Now that is underscored not only by our desire to act, but also to learn. And the Government, as you will be aware, launched a feasibility study so that it could learn more about how the sector stimulates supply ahead of demand, how we can attract new players to the market, how we can boost investment and lower manufacturing costs and how we can provide new and exciting careers for those working in and around a newly sustainable industry.
Now of course that PLV Action Plan foreshadowed the Government’s own consultation on when to end the sale of new, non zero emission vehicles. And that, too, was in its own way a very important moment, setting out a practical vision for the future of zero emission powered light vehicles in the UK, but also reinforcing the need for continued engagement, for expertise, for the collaboration of the industry, in that process and across the board. That is what is going to make the L-Category eco-system, that wider eco-system, a fertile space for growth, and growth is our aim, as it is yours for 2023.
We must build on the achievements of last year, we must push ahead with the roles of PLVs in a fast moving and always evolving transport system. Of course, that’s not only the evolution of ambition, but of necessity. I don’t need to tell you of the affect transport is having on our planet.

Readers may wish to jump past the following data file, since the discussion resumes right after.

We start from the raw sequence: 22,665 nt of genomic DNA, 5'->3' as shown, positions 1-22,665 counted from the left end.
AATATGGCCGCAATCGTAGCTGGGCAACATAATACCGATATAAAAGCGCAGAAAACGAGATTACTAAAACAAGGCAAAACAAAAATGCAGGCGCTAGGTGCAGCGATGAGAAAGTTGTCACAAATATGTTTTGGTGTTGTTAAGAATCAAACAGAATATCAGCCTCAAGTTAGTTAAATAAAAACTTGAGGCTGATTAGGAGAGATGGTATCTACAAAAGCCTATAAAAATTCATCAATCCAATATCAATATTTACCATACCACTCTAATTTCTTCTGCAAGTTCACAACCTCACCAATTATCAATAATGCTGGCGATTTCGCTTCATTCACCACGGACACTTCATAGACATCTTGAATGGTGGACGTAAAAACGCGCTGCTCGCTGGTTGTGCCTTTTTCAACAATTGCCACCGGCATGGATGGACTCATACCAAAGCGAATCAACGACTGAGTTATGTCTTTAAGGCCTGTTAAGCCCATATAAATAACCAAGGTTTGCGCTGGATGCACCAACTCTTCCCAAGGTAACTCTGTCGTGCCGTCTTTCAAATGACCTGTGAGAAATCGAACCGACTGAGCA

But it’s also important to say that cutting carbon remains a great driver of change. And perhaps revolution is a more apt description than evolution. We need to think bigger and act more boldly. And I want to thank you all for the value you have added to the consultation on end dates. We will publish a full response in due course, but it’s clear to me now that with end of sale dates for non zero emission cars and vans already in place, we must match that ambition across L-Category vehicles. And that will open us up to a future where our roads are, if we play it right, less congested, offering not only tangible carbon cutting but a reduction in air and noise pollution, and an increase in the wellbeing of everyone. A future where motorbikes like Maeving’s are a symbol as quintessentially British as the morning milk float or the MCC.